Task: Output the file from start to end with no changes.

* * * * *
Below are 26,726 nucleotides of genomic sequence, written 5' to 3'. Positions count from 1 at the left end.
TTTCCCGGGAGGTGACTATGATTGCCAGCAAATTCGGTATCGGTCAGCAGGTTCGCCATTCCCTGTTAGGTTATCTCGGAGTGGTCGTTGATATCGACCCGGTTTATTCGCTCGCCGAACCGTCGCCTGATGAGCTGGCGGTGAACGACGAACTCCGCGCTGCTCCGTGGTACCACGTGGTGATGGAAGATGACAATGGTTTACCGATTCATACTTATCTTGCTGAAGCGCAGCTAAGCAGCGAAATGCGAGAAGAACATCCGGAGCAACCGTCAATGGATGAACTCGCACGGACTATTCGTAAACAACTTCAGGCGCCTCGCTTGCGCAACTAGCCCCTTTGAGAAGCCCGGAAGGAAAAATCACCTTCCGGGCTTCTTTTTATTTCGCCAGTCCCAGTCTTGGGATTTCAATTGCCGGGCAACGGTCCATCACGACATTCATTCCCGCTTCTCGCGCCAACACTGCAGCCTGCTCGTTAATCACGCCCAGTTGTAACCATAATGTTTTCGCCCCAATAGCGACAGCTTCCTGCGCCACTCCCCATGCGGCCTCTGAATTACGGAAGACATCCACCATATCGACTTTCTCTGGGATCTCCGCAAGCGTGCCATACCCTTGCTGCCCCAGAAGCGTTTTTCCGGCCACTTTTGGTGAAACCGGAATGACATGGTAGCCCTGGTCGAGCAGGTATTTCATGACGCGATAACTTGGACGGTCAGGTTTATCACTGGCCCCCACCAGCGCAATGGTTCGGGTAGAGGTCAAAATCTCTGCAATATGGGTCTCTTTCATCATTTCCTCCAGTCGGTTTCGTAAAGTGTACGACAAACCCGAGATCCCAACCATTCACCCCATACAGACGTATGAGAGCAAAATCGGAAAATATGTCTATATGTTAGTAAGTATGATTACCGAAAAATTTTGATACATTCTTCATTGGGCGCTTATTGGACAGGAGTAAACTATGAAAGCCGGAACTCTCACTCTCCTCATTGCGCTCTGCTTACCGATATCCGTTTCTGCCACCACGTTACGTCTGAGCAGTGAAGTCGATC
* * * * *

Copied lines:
Below are 26,726 nucleotides of genomic sequence, written 5' to 3'. Positions count from 1 at the left end.
TTTCCCGGGAGGTGACTATGATTGCCAGCAAATTCGGTATCGGTCAGCAGGTTCGCCATTCCCTGTTAGGTTATCTCGGAGTGGTCGTTGATATCGACCCGGTTTATTCGCTCGCCGAACCGTCGCCTGATGAGCTGGCGGTGAACGACGAACTCCGCGCTGCTCCGTGGTACCACGTGGTGATGGAAGATGACAATGGTTTACCGATTCATACTTATCTTGCTGAAGCGCAGCTAAGCAGCGAAATGCGAGAAGAACATCCGGAGCAACCGTCAATGGATGAACTCGCACGGACTATTCGTAAACAACTTCAGGCGCCTCGCTTGCGCAACTAGCCCCTTTGAGAAGCCCGGAAGGAAAAATCACCTTCCGGGCTTCTTTTTATTTCGCCAGTCCCAGTCTTGGGATTTCAATTGCCGGGCAACGGTCCATCACGACATTCATTCCCGCTTCTCGCGCCAACACTGCAGCCTGCTCGTTAATCACGCCCAGTTGTAACCATAATGTTTTCGCCCCAATAGCGACAGCTTCCTGCGCCACTCCCCATGCGGCCTCTGAATTACGGAAGACATCCACCATATCGACTTTCTCTGGGATCTCCGCAAGCGTGCCATACCCTTGCTGCCCCAGAAGCGTTTTTCCGGCCACTTTTGGTGAAACCGGAATGACATGGTAGCCCTGGTCGAGCAGGTATTTCATGACGCGATAACTTGGACGGTCAGGTTTATCACTGGCCCCCACCAGCGCAATGGTTCGGGTAGAGGTCAAAATCTCTGCAATATGGGTCTCTTTCATCATTTCCTCCAGTCGGTTTCGTAAAGTGTACGACAAACCCGAGATCCCAACCATTCACCCCATACAGACGTATGAGAGCAAAATCGGAAAATATGTCTATATGTTAGTAAGTATGATTACCGAAAAATTTTGATACATTCTTCATTGGGCGCTTATTGGACAGGAGTAAACTATGAAAGCCGGAACTCTCACTCTCCTCATTGCGCTCTGCTTACCGATATCCGTTTCTGCCACCACGTTACGTCTGAGCAGTGAAGTCGATC